Bones Digging in the Dirt (Lent, Day 8)

*Disclaimer: Please refer to my disclaimer page for any questions regarding my expertise. I’m not seminary-trained, do not hold a theology degree, and am not a licensed therapist or medical expert! Opinions are my own.

I know my blog isn’t just about Jesus, and most people don’t want to hear about my thoughts on theology 24/7. My updates about personal development, sobriety and healthy eating are much more interesting, I know.

But my faith journey is what led me to changing all three.

For a long time, I’ve had a dream in my heart to sit down and “flesh-out” my faith.

I discovered was that for me, abandoning God was never an option. Life without a Higher Power has never made sense to me. Creation demands a creator.

I’ve never had trouble believing in the big. It’s always resonated with me that although I might not know who or what it was, something had to have made all of this.

I deeply felt this on a subconscious level because I am a writer and a creative. I could throw a bunch of letters on a table, but until I sorted them out with my mind and hands, there would never be words, sentences or a book. Again, work of art implies someone created it. 

The problem was that what my heart and eyes saw of God was different than what my mind had been taught about him by others.

For instance, I noticed that every year, life went on just about the same as it always had, and yet, all throughout my childhood, the Church had brainwashed me to believe we were living in “the end times,” the era where God would destroy all things as He’d always intended.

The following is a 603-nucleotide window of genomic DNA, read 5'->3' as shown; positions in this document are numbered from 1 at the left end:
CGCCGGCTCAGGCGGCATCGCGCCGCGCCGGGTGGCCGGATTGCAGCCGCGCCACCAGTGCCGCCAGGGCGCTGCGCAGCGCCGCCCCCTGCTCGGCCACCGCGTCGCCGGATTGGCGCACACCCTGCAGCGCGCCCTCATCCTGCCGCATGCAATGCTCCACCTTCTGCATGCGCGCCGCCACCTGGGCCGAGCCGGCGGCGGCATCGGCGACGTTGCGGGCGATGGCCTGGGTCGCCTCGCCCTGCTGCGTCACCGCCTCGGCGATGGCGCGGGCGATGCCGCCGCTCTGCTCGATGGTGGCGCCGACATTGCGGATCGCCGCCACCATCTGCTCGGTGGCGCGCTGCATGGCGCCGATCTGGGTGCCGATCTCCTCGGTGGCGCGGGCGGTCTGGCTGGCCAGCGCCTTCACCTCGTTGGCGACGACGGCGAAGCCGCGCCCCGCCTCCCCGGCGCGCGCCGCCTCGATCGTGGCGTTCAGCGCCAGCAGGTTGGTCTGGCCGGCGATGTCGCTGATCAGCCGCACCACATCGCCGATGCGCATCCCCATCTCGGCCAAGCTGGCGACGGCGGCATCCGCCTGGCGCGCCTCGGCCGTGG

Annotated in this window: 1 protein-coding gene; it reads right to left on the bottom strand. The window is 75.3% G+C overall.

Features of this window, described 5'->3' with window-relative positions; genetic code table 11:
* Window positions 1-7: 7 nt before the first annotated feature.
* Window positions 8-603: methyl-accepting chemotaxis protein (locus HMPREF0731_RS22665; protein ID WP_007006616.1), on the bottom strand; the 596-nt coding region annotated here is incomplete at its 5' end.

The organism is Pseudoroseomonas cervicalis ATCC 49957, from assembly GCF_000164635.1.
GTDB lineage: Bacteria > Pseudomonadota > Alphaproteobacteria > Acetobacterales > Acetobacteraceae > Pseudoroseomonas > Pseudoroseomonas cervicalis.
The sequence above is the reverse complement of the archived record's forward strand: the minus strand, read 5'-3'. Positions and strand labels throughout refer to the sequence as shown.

Not only did constantly hearing about the “coming apocalypse” invoke an immeasurable amount of fear in a tiny, impressionable human being, but it went against everything I was witnessing around me, which was that the sun rose and set, new life came and went, people grew and changed, and the world kept on spinning round and round, year after year, despite catastrophes, struggles and wars.

In fact, what I often noticed when terrible tragedies occurred was the opposite of the end: People banded together, pulled resources and loved harder than ever before.

With my belief that someday God would destroy Earth in question, I had to deal with my other issues, too.

There was the matter of God’s intent to torment most of His creation. Why would a God I’d been told was loving and kind-hearted, merciful and good, bring a bunch of people into the world only to harass them—not simply to destroy them, but to have them burn in an eternal torment… forever?

Something about that not only didn’t make a lick of sense but also seemed cruel, pointless and downright wrong. 

Oddly, when I questioned this humongous issue of the Creator of the Universe being a horrible, vengeful dictator, I was called “disobedient and prideful.” Who are you to question the Potter? I was merely a lump of clay, and my lack of “faith” made it obvious God formed to be a “vessel of wrath, fit for destruction.” Only evil people had the nerve to question God. Didn’t matter that we were born with rational brains given by the same Father in Heaven meant to destroy well over half His creation. Just because we had the brains didn’t mean we were supposed to use them!

The way people interpreted inconsistently passages in the Bible started jumping out to me, as did many examples found within the text that oppressors had borrowed throughout the centuries to hold “others” down to harmful yokes of bondage.

I suddenly saw that my long-held, very one-sided viewpoints were not only possibly wrong, but if wrong, also dangerous to mankind.